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cladding & facades 29 Copper kerb appeal

Copper producer Aurubis discusses the wide variety of copper surfaces available for cladding today and how they can be used in conjunction with other materials to add architectural quality to housing

and characteristics. We have witnessed its trans- formation from an historic role as a durable roofing material to a flexible architectural skin over any surfaces, notably facades. Its growth in popularity amongst architects has been signifi- cant and it is often used extensively throughout facades as the predominant material, effectively defining the architecture of high quality build- ings of all types. But it can also be applied more sparingly in


housing projects to complement other, perhaps lower-cost, materials, adding kerb appeal. Here, it can act as a highlight, perhaps defining entrances and vertical circulation areas, where the material will continue to develop its natural appearance over time adding distinctive character to developments.

Impressive protection

The natural development of a blue or green patina is one of copper’s unique characteristics. Within a few days of exposure to the atmosphere, the surface begins to oxidise, changing its colour from the ‘bright’ mill finish to a chestnut brown, which gradually darkens over several years to a

opper was one of the first metals used by man and is one of our oldest build- ing materials, with unique properties

chocolate brown. Continued weathering can eventually result in the distinctive green or blue patina seen on older roofs. The patina film pro- vides impressive protection against corrosion and can repair itself if damaged, defining the excep- tional longevity of copper cladding and roofing.

“The material will continue to develop its natural appearance over time adding distinctive character to developments”

A complex combination of factors determines

the nature and speed of development of patina. Some rainwater is needed for the patina to form and its rate of development will depend on the water ‘dwell time’ on a surface. So, vertical cladding and sheltered surfaces will take much longer to patinate naturally than exposed roofs and might not turn blue or green over the life- time of the building. Not surprisingly, factory applied surface treatments have been popular for some time to provide straightaway oxidisation and patination of copper surfaces, particularly for facades. Some of the processes involved are very similar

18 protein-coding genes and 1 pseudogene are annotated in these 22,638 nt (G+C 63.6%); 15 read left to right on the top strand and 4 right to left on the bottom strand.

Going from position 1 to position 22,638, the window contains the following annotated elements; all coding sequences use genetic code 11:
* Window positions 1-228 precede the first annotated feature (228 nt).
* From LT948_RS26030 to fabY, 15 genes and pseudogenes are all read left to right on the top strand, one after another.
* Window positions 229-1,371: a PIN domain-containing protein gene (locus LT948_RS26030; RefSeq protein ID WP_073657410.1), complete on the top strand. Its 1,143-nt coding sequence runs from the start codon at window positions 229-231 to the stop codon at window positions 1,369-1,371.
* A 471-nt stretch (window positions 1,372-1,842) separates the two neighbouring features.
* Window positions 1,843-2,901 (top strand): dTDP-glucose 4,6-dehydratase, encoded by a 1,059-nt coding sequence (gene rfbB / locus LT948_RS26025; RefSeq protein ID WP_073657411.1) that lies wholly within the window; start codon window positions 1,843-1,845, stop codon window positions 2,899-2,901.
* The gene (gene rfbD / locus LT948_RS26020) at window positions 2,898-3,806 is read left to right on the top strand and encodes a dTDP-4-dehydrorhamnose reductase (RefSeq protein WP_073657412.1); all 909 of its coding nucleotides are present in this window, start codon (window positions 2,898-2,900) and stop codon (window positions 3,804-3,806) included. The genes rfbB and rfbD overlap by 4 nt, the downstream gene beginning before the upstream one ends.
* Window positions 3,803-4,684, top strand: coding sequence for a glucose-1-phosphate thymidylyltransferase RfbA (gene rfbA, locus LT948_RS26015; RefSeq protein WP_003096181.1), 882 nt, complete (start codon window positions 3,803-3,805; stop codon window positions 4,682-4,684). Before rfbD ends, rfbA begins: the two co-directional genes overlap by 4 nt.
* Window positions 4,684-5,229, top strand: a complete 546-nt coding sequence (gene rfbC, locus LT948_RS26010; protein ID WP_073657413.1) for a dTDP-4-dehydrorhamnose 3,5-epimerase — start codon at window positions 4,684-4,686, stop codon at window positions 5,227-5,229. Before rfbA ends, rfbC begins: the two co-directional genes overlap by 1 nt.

to those taking place over time in the environ- ment and utilise copper mineral compounds, not alien chemical actions. Essentially, they bring for- ward the environmental changes without taking away the integrity of copper as a natural, living material. All these surfaces form an integral part of the copper and are not coatings or paint, and ongoing changes will continue over time depend- ing on the local environment. They include pre-oxidised copper, where the thickness of the oxide layer determines the degree of lightness or darkness, and pre-patination to provide straight- away the blue or green patina that otherwise takes many years to develop in the atmosphere. Pre-patination processes have moved on and

can now enable designers to determine both the colour and intensity of patina for each project with ‘living’ surfaces. As well as a solid patina colour, other intensities can be created revealing some of the dark oxidised background material. ‘Living’ pre-patinated copper was used very successfully on a mixed-tenure housing

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development of 280 apartments on an histori- cally sensitive West London site.

Breaking up the elevations

The design aims to create good modern buildings that relate to the context of this sensitive site. External materials were selected that are durable and have integral, rather than applied, finishes with ‘natural’ hue and colour. The pre-patinated copper was specified to give the finished impres- sion and to blend immediately with the surrounding older buildings. The use of high quality, subtle materials – brickwork, grey roof- ing and pre-patinated copper – aims to soften the visual impact of the buildings. Lift and stair cores are expressed as vertical stacks equivalent to traditional features such as chimneys, emphasised through the green copper cladding. They provide a rhythmic punctuation breaking up the street elevations.

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